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Science & Technology

Cameras Keep Watch Over Fire-Prone Regions Across San Diego County

Research geophysicist Frank Vernon points to streaming imagery from the AlertSoCal network  at Scripps Institution of Oceanography, Oct. 5, 2016.
Richard Klein
Research geophysicist Frank Vernon points to streaming imagery from the AlertSoCal network at Scripps Institution of Oceanography, Oct. 5, 2016.

Dozens of earthquake sensors located atop mountains and hillsides across San Diego County are also being used to help detect wildfires. The high-tech instruments that measure seismic motion and monitor climate hazards, are also equipped with cameras that allow fire officials to keep watch over remote fire-prone regions.

“If a fire were to start it would be seen on these cameras right away,” said Frank Vernon, research geophysicist at Scripps Institution of Oceanography, and leader in the development of the alert network.

“You can see the state of the county on a real time basis,” he said, pointing to a large screen displaying dozens of streaming images.


The AlertSoCal system includes 64 cameras positioned in 16 remote locations across San Diego, Riverside and Imperial counties. The project is a partnership among UC San Diego, the County of San Diego and San Diego Gas & Electric.

Vernon said it represents a new era in firefighting and gives fire officials widespread views of tinder-dry mountains and canyons and on-demand time-lapse imagery for up to 12 hours.

Some of the most recently installed cameras are equipped with pan-tilt-zoom capability, Vernon said.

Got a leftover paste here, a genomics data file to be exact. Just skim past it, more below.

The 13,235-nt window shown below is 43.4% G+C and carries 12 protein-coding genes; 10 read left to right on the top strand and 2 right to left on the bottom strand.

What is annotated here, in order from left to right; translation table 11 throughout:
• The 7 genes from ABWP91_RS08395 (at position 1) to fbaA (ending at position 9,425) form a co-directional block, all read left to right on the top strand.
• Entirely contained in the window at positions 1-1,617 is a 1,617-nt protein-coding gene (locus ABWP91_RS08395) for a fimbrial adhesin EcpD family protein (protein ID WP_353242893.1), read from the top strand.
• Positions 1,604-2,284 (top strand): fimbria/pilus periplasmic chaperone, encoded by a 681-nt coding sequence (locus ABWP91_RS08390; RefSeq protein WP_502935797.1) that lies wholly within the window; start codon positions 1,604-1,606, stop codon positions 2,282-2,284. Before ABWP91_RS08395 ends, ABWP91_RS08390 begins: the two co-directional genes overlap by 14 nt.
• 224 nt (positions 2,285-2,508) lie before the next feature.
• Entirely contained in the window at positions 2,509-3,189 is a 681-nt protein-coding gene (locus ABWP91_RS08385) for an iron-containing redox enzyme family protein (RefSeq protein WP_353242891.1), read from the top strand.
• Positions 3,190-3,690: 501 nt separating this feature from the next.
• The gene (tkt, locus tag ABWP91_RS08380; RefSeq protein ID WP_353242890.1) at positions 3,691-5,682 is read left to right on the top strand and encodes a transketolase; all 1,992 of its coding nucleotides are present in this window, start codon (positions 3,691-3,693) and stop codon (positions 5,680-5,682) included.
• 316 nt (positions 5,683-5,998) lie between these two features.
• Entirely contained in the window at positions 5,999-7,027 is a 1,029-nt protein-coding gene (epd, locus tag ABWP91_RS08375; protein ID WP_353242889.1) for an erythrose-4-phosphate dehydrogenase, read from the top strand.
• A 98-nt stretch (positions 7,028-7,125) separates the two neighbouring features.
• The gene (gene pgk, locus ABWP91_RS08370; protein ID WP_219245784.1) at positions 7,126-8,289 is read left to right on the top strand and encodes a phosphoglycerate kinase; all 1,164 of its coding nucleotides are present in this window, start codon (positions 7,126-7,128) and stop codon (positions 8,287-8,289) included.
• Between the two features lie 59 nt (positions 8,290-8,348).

“We can actually zoom in at specific things, point at something over here and get better higher resolution imagery,” he said.

The real time imagery can allow firefighters to gain control of a blaze at the first wisp of smoke, leading to earlier evacuations and saving lives and homes, Vernon said. He wishes the technology would have been fully implemented in 2003.


“In 2003 I was in Scripps Ranch and was one of the first houses burned down on that morning in October,” Vernon said. “Most of my neighborhood burned down.”

Vernon said he’s in the process of testing even more advanced technology: cameras that can detect infrared and software that tracks smoke. The cameras can automatically alert first responders of a fire without a person having to monitor streaming imagery.

The online hazard alert system is also accessible to the general public, Vernon said.

“Anybody can look at these things,” he said. “The incident command centers are looking at them, I will be looking at them since I am very interested in this topic and then the general public as well can look at them also.”

See the streaming imagery here.

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